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What does 911 and drug dealer have in common

It’s that time again for Who Done It!

via Who Done It: Cocaine Dealer Calls The Cops To Help Find His Missing Drugs [EXCLUSIVE] — The Rickey Smiley Morning Show

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Gov. Hogan Applauds Murder Charges In Overdose Cases — CBS Baltimore

BALTIMORE (AP) — Prosecutors in one Maryland county announced Wednesday that they’ve charged several drug dealers with murder after eight people died from overdoses. Governor Larry Hogan was at the announcement, and hopes other states will follow the lead. The state’s attorney blames the dealers after eight people died from drug overdoses. Family who’ve lost loved…

via Gov. Hogan Applauds Murder Charges In Overdose Cases — CBS Baltimore

Officer Accused Of Tampering With Evidence Says Drug Discovery Was Legitimate — CBS Baltimore

BALTIMORE (WJZ) — A Baltimore Police Department officer seen in a body camera video that the Public Defender’s Office says shows evidence being tampered with says the drug discovery was legitimate. According to our media partner The Baltimore Sun, the officer wrote an internal police memo defending his actions, and explained what happened. The officer says the…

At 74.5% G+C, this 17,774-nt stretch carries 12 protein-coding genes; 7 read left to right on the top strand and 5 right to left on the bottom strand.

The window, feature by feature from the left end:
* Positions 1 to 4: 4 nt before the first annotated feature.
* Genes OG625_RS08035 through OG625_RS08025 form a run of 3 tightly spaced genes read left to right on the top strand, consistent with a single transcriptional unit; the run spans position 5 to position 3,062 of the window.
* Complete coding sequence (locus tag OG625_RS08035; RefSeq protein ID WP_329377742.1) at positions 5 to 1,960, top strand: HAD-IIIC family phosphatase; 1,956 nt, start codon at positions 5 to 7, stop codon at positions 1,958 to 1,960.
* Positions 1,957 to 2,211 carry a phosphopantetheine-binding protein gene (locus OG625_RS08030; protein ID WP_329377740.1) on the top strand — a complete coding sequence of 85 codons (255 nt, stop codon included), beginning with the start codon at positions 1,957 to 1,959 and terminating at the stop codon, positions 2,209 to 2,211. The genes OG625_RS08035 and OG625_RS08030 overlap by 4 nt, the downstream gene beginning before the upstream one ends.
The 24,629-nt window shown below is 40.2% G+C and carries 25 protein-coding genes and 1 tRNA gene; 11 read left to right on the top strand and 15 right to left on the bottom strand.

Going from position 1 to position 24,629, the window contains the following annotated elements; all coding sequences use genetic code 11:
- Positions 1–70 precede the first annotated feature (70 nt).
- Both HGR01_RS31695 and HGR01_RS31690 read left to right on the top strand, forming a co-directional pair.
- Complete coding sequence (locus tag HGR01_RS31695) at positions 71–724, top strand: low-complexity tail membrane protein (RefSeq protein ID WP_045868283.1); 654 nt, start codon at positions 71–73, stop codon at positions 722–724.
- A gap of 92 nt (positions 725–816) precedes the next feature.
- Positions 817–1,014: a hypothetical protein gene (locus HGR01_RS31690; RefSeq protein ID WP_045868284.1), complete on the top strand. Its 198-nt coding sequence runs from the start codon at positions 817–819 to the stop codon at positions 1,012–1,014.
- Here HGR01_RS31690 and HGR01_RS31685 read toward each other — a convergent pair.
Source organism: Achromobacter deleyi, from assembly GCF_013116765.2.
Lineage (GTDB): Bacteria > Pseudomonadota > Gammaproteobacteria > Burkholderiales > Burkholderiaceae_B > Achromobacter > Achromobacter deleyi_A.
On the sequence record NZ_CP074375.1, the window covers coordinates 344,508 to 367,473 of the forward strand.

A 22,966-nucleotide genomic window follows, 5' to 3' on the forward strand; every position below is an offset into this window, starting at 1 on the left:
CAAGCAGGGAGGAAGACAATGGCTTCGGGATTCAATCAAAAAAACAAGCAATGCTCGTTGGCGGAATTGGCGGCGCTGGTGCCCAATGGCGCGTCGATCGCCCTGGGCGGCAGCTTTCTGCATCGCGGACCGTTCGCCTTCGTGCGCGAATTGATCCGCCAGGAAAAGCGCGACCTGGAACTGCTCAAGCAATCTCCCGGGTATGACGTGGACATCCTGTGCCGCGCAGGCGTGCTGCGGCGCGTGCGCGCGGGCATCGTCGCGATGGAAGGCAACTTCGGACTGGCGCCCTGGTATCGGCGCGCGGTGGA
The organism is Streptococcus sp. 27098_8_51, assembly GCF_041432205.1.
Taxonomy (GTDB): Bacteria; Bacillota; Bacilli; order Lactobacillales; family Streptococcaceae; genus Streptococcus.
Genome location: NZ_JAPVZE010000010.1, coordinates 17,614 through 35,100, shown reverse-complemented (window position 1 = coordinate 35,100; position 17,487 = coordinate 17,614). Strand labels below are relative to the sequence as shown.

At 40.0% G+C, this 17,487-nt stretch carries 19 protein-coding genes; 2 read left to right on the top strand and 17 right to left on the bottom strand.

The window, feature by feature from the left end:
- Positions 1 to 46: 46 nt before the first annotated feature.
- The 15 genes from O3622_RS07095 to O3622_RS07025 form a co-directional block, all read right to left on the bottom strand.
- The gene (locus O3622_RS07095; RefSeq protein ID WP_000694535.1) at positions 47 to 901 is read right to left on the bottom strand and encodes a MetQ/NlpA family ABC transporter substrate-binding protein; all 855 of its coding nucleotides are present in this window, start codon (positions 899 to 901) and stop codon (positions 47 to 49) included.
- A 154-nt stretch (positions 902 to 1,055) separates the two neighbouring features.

via Officer Accused Of Tampering With Evidence Says Drug Discovery Was Legitimate — CBS Baltimore

Know your rights – Maryland law

IF YOU ARE GIVEN A DIRECTIVE BY THE POLICE (ACLU)

The safest course of action is to obey the officer’s directives. Not every order by a police officer is lawful, and police may not lawfully arrest you in Maryland for failing to obey an order unless the order is lawful, and aimed at averting some imminent illegal conduct. It is difficult to know at the scene whether the order is proper, and failing to obey may result in an arrest, even though the arrest may not be proper. You have the right to photograph and record police officers performing their job in public. Police may not order you to delete photographs or recordings on your camera or cell phone. Police may order you to stand a sufficient distance away so that you are not interfering with their activities.

IF YOU FEEL YOUR RIGHTS HAVE BEEN VIOLATED

Remember: Police misconduct cannot be challenged on the street. Don’t physically resist officers, complain on the scene, or threaten to file a complaint

Write down everything you remember, including officers’ badge and patrol car numbers, which agency the officers were from, and any other details. Get contact information for witnesses. If you are injured, take photographs of your injuries (but seek medical attention first).

File a written complaint with the agency’s internal affairs division or civilian complaint board. In most cases, you can file a complaint anonymously if you wish, though doing so may make it difficult or impossible to conduct a thorough investigation. If you have been charged with a crime in connection with the incident about which you are complaining, speak to your lawyer in your criminal case before filing a complaint. If you intend to file a civil suit against the police relating to the incident, you may wish to consult with the lawyer who will handle that case before filing a complaint.

WHAT TO DO IF YOU’RE STOPPED BY THE POLICE